A woman makes her way through Pearson International Airport during the COVID-19 pandemic in Toronto on Monday, December 14, 2020. THE CANADIAN PRESS/Nathan Denette

A woman makes her way through Pearson International Airport during the COVID-19 pandemic in Toronto on Monday, December 14, 2020. THE CANADIAN PRESS/Nathan Denette

There may be restrictions on unvaccinated people in the future, but is that ethical?

Countries have that right to restrict whoever comes in, but what about the rules within each country?

The COVID-19 vaccine may not be mandatory for Canadians, but those who choose to opt out of getting the shot could face restrictions down the road.

Some experts expect airlines to require proof of vaccination from their customers in the near future, with Australia’s Qantas already suggesting that’s in their plans, and things like concerts and sporting events could follow suit.

While some individuals may take that as an invasion of privacy or erosion of civil liberties, Juliet Guichon, an associate professor of law and ethics at the University of Calgary’s Cumming School of Medicine, says preventing another global pandemic would outweigh those concerns.

“I don’t think a pandemic is about fairness,” Guichon said. “So for people to say that, it’s a bit irrelevant.”

Ontario’s health minister Christine Elliott said last week that certain restrictions on travel or access to communal spaces like movie theatres could come into effect for unvaccinated individuals in the future, but when those potential limitations would happen wasn’t clear.

The vaccine rollout began Monday in Ontario and Quebec with the initial doses going to health care workers and nursing home residents. Distribution is expected to take months to reach the majority of Canadians, but the federal government has suggested it hopes to inoculate most people by fall 2021.

Andrew Sneddon, a philosophy professor and ethics expert with the University of Ottawa, says any restrictions would need to be thought out based on feasibility.

If an airline says you can’t fly without proof of inoculation, the vaccine should be readily available to the public before those restrictions take effect, he said.

“There’s a saying in ethics that ought implies can — if something ought to be the case, it has to be possible,” Sneddon said. “So if we’re going to be told: ‘you should have a vaccine and you should have documentation,’ this only makes sense if we can do that.”

Sneddon says he expects potential restrictions to be met with some resentment from individuals worried about privacy implications.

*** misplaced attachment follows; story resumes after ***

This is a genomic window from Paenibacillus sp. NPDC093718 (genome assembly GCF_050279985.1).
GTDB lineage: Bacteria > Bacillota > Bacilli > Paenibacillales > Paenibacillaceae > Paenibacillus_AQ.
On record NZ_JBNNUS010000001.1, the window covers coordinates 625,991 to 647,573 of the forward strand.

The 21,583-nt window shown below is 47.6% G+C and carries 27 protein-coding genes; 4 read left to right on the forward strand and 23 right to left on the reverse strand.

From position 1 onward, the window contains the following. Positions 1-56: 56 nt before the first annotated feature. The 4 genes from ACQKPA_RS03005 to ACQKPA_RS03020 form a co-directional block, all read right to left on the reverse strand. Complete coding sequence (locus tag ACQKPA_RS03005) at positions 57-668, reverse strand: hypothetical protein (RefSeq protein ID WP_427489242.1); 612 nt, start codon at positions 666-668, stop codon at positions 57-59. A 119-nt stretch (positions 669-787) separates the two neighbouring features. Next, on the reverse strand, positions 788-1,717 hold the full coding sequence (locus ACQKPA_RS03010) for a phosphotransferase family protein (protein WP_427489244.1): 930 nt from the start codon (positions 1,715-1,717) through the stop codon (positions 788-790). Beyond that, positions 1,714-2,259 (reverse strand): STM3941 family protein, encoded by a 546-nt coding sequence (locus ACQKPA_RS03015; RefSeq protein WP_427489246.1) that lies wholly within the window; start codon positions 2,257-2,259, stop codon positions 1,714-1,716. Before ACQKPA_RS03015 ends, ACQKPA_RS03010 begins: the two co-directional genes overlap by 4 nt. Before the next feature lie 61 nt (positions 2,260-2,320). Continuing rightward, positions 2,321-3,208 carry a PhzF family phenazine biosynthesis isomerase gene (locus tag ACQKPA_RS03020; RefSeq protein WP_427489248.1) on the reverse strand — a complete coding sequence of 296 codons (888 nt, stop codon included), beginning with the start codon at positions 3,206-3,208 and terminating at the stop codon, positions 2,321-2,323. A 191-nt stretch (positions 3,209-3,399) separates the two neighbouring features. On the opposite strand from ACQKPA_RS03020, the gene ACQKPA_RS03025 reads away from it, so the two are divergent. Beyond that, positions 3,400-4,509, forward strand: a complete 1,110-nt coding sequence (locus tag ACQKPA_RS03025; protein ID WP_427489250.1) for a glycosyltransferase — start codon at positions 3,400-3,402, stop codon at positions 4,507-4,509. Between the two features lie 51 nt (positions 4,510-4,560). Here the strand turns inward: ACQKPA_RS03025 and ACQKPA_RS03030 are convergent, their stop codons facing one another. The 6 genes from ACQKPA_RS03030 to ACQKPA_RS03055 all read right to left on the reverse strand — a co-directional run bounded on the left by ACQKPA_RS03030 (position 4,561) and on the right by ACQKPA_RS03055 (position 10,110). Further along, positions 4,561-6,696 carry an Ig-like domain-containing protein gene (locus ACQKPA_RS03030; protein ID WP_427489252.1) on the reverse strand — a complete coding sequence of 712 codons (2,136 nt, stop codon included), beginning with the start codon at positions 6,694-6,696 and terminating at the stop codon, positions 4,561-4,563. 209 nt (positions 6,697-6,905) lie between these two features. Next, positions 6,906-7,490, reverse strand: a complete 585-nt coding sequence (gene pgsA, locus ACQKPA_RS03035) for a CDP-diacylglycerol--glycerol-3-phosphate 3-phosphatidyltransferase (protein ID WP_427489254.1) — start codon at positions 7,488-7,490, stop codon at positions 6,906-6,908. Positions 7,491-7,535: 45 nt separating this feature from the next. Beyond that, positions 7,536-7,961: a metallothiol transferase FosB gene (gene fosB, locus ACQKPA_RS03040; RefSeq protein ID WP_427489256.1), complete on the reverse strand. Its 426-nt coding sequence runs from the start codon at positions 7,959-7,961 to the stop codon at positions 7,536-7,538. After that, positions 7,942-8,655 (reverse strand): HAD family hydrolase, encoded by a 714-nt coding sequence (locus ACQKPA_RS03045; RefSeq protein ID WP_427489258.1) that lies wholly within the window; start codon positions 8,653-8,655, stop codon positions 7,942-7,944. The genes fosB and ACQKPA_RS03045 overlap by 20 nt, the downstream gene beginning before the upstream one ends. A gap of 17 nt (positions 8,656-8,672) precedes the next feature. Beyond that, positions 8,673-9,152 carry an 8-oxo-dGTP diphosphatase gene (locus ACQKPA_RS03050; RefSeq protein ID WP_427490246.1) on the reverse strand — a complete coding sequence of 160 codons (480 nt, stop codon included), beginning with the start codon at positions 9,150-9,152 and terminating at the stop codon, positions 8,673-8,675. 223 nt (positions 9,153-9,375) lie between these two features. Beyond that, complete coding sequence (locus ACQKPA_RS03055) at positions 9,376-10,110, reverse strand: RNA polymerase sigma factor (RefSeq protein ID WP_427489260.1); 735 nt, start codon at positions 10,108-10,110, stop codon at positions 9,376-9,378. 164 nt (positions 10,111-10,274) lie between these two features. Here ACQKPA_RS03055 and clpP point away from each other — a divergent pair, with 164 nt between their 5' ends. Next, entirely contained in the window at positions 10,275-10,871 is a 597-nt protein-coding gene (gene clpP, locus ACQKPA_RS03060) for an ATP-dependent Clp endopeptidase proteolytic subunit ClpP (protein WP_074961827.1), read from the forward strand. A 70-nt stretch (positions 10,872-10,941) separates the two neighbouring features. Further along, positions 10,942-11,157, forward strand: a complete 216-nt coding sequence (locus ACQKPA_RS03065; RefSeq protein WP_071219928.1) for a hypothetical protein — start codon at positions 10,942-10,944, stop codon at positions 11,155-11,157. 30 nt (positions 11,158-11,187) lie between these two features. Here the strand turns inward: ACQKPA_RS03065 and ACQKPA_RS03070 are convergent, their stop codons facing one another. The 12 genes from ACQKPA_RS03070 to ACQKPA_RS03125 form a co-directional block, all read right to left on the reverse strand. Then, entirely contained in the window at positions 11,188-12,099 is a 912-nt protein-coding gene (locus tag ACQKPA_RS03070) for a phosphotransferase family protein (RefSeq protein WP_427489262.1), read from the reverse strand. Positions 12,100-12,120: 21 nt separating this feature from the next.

While most medical information is supposed to be kept private, Sneddon added that the contagious nature of COVID-19 means the same rules don’t necessarily apply.

“I’m not sure (privacy) is a very persuasive concern,” he said. “For one thing, we can distinguish between widespread violations of privacy, like if all of our health information was being revealed, and very specific disclosures, and that’s what this would be.”

Dr. Anita Ho, a bioethicist and health services researcher at UBC, says not every corner of the world will approach COVID vaccination the same way.

In places like New Zealand, which did well in fending off the virus, getting a vaccine may not be high on peoples’ list of priorities, she said. Other nations may have limited supply of vaccine or require people pay for the shot themselves, putting a financial barrier on immunization.

All of that impacts the ethics of potential mobility restrictions, she said. And logistics of how we will prove our immunization status will need to be worked out.

“Are we going to require people provide paper verification or electronic verification? That’s another important question,” she said. “We need to ensure there are applications that are privacy compliant … and that also do not reveal more than what they need to know.”

Guichon says it makes sense for airlines to impose travel restrictions on unvaccinated passengers, because it could put potential customers at ease.

But is it legal to implement such restrictions?

Since Canadians are granted mobility rights in the country’s Charter of Rights and Freedoms, Guichon says that could be seen as an infringement. Someone with a disability that prevented them from getting the COVID vaccine could make that case, she added, but the rest of us couldn’t.

Travel could be further impacted if entire countries decide to ban those who haven’t been inoculated from crossing into their borders.

Dr. Ross Upshur, an infectious disease expert at the University of Toronto, says that’s not a new concept, and certain countries still request a yellow fever certificate before entering. He expects a number of nations to apply similar rules to COVID-19.

“Countries have that right to restrict whoever comes in. I think what we’re going to see, at least in the short term, is that if you want to travel outside of the country, you’re going to have to demonstrate some sort of proof immunization,” he said.